In a declassified February 16, 1990 report titled: “Liberia: Doe Grapples With Dissident Incursion,” the CIA made note of the “army and rebel atrocities” and warned that they could fan deep hostilities and aggravate ethnic animosities. Then, confined to the country’s northern border, the incursion was barely seven weeks old and estimates of civilian casualties ranged from 200-500.
Around that same time, some 220 miles away in Monrovia, the capital city, a soon-to-be 11 year old Liberian boy was just starting the new school year as a proud six grader. And, preoccupied with his love for raising the Liberian flag and leading his schoolmates during the morning recitation of the pledge of allegiance, and his budding interest in a girl who he thought “was the most beautiful human being God ever made,” the nascent incursion was not something that he spent much time thinking about, if at all.
But all that was about to soon change!
The incursion quickly morphed into a brutal civil war that one writer described as a war that “topped and surpassed [all other wars] in form and character, in intensity, in depravity, in savagery, in barbarism and in horror…”1
Ellis, S. (1999). The Mask of Anarchy: The Destruction of Liberia and the Religious Dimension of an African Civil War. New York: New York University Press.
And, from a few hundred deaths, the death toll rose by a thousand fold.
Catching Ricebirds: A Story of Letting Vengeance Go is an intensely touching true story about how that Liberian boy’s innocence was ruthlessly shattered by the violence that consumed his nation and his struggle to come to terms with his tragic past.
Written by Marcus Doe, Catching Ricebirds: A Story of Letting Vengeance Go is a coming-of-age story that is, on the one hand, atrociously tragic because of all the pain and suffering, and violence and death that no human being should have to experience, let alone a child; but on the other, gloriously inspiring because of how the author endured and overcame the indelible emotional scares of war to find inner peace.
In Catching Ricebirds: A Story of Letting Vengeance Go, Marcus invites you into his life and takes you by the hand, beginning with his narration of one of his earliest memories of setting bird traps to catch village weavers, known locally as ricebirds, an experience common to most Liberian boys.
But, in as much as Marcus’ early childhood experiences may have been common to most boys his age — playing “Freetown Ball” soccer matches barefooted, fishing with rudimentary fishing rods, and climbing mango trees to pick their lusciously ripe fruits — there was something about him that made him unique: He shared the same last name with the President of Liberia, Samuel K. Doe.
And, even though, he was not related to President Doe, his father, Roosevelt T. Doe Sr., was a top officer in the elite presidential security unit, a position he had obtained in a preceding administration and was allowed to keep because of the serendipitous last name he shared with a young master sergeant Doe, who assumed the presidency following a bloody coup on April 12, 1980.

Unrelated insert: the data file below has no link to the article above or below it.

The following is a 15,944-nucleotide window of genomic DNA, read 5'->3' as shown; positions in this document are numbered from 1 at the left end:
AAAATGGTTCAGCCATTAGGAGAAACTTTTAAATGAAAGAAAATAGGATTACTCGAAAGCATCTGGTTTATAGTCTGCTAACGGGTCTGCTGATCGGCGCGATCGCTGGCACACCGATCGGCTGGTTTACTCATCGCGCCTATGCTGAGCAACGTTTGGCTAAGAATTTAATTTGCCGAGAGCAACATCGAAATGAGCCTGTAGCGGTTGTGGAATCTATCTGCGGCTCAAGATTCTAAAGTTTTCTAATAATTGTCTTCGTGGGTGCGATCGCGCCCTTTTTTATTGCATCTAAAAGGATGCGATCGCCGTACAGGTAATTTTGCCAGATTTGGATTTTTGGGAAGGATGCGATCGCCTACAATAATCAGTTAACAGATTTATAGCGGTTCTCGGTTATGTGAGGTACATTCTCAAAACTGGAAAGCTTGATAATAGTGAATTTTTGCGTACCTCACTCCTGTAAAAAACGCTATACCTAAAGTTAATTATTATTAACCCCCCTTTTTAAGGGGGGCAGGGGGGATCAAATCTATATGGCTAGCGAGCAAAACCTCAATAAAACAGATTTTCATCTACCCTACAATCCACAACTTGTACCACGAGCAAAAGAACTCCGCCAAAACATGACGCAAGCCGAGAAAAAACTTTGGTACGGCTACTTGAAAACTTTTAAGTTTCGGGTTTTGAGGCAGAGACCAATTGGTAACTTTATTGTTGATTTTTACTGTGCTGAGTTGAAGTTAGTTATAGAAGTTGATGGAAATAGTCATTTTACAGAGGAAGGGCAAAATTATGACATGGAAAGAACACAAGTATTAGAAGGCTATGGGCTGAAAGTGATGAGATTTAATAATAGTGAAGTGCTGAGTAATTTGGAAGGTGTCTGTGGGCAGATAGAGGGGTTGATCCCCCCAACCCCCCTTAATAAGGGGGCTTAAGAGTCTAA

Sharing the same last name with the President had therefore, inextricably bound Marcus and his family to him, and, in many ways, all the political and ethnic fractures that were festering nationally and developing into a raging abscess that would soon burst and spill its deathly bile upon the nation.
One of those most defining fractures occurred on November 12, 1985, when one of the co-plotters of the 1980 coup, Thomas Quiwonkpa, who had fallen out with President Doe and fled into exile, returned to stage a coup. Marcus was just six years old then but he vividly remembers when his father received a call on his two-way handset to report for duty.
“I watched as he nervously put on his shirt over his bulletproof vest, a purple shirt that I had never seen on him before. The voice on the radio called his code name, Planet 52,” Marcus recalled of that day, as his mother sat on the bed crying. The coup was thwarted and Quiwonkpa was killed, but the stage had been set for the torrential violence that consumed the country for 14 long years.
For Marcus, that violence came with a vengeance on August 10, 1990 when the rebels overtook his neighborhood. Separated from his father and most of his family, Marcus assumed a different last name, aware the he would be summarily executed if the rebels found out his real last name. He saw the bodies of people who had been killed by the rebels littered on the streets and wondered if his would soon join them. But he would survive and later flee the country for Ghana before moving to the US. His father would not be so lucky. He was summarily executed by a rebel general.
Pained emotionally and wounded psychologically, Marcus struggled as a teenager to move on with his life but the ghosts of his traumatic past refused to be extinguished so easily. And, for a while, he found solace in his urge to kill the rebel general and revenge his father’s murder. But, that solace was nothing but a veneer hiding the pain and hurt swirling in his being. Marcus would later find true healing and redemption as his faith in God grew and he made a decision to extend forgiveness to all who had caused his pain…even to the rebel general who executed his father.
To find out more about Marcus and his inspiring story of forgiveness and redemption, you may go here.
Ellis, S. (1999). The Mask of Anarchy: The Destruction of Liberia and the Religious Dimension of an African Civil War. New York: New York University Press.|